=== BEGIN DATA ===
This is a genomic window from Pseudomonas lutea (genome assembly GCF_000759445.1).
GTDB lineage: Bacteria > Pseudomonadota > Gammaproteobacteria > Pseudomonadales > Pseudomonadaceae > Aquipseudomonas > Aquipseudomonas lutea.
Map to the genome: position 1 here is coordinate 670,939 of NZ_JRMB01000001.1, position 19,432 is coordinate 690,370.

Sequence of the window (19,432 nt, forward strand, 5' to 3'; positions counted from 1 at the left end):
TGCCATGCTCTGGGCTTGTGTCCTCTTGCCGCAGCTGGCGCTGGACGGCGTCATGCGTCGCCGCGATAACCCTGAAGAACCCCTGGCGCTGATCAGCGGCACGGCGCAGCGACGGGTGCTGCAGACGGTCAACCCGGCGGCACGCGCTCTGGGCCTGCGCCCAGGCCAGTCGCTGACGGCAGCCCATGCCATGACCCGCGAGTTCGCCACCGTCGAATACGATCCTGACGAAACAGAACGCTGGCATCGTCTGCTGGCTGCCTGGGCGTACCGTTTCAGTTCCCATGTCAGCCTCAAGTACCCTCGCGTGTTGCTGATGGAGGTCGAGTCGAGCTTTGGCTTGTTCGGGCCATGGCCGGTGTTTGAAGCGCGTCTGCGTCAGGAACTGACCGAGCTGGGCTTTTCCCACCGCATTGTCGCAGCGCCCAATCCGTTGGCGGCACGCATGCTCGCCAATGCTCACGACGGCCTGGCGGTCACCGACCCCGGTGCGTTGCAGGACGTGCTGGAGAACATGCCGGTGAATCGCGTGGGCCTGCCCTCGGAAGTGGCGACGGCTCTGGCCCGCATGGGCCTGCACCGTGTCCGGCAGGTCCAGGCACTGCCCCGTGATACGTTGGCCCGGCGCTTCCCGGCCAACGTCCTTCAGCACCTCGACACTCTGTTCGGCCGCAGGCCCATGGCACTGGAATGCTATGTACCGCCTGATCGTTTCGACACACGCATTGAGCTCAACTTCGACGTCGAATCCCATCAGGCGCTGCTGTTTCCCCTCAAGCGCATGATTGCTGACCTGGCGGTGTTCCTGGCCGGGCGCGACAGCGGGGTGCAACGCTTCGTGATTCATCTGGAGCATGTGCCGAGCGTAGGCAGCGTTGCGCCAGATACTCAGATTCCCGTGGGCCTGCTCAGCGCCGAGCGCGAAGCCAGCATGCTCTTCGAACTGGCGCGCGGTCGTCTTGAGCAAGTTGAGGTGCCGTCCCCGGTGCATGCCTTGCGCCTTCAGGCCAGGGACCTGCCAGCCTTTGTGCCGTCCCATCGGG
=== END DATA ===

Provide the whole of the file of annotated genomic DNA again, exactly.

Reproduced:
This is a genomic window from Pseudomonas lutea (genome assembly GCF_000759445.1).
GTDB lineage: Bacteria > Pseudomonadota > Gammaproteobacteria > Pseudomonadales > Pseudomonadaceae > Aquipseudomonas > Aquipseudomonas lutea.
Map to the genome: position 1 here is coordinate 670,939 of NZ_JRMB01000001.1, position 19,432 is coordinate 690,370.

Sequence of the window (19,432 nt, forward strand, 5' to 3'; positions counted from 1 at the left end):
TGCCATGCTCTGGGCTTGTGTCCTCTTGCCGCAGCTGGCGCTGGACGGCGTCATGCGTCGCCGCGATAACCCTGAAGAACCCCTGGCGCTGATCAGCGGCACGGCGCAGCGACGGGTGCTGCAGACGGTCAACCCGGCGGCACGCGCTCTGGGCCTGCGCCCAGGCCAGTCGCTGACGGCAGCCCATGCCATGACCCGCGAGTTCGCCACCGTCGAATACGATCCTGACGAAACAGAACGCTGGCATCGTCTGCTGGCTGCCTGGGCGTACCGTTTCAGTTCCCATGTCAGCCTCAAGTACCCTCGCGTGTTGCTGATGGAGGTCGAGTCGAGCTTTGGCTTGTTCGGGCCATGGCCGGTGTTTGAAGCGCGTCTGCGTCAGGAACTGACCGAGCTGGGCTTTTCCCACCGCATTGTCGCAGCGCCCAATCCGTTGGCGGCACGCATGCTCGCCAATGCTCACGACGGCCTGGCGGTCACCGACCCCGGTGCGTTGCAGGACGTGCTGGAGAACATGCCGGTGAATCGCGTGGGCCTGCCCTCGGAAGTGGCGACGGCTCTGGCCCGCATGGGCCTGCACCGTGTCCGGCAGGTCCAGGCACTGCCCCGTGATACGTTGGCCCGGCGCTTCCCGGCCAACGTCCTTCAGCACCTCGACACTCTGTTCGGCCGCAGGCCCATGGCACTGGAATGCTATGTACCGCCTGATCGTTTCGACACACGCATTGAGCTCAACTTCGACGTCGAATCCCATCAGGCGCTGCTGTTTCCCCTCAAGCGCATGATTGCTGACCTGGCGGTGTTCCTGGCCGGGCGCGACAGCGGGGTGCAACGCTTCGTGATTCATCTGGAGCATGTGCCGAGCGTAGGCAGCGTTGCGCCAGATACTCAGATTCCCGTGGGCCTGCTCAGCGCCGAGCGCGAAGCCAGCATGCTCTTCGAACTGGCGCGCGGTCGTCTTGAGCAAGTTGAGGTGCCGTCCCCGGTGCATGCCTTGCGCCTTCAGGCCAGGGACCTGCCAGCCTTTGTGCCGTCCCATCGGG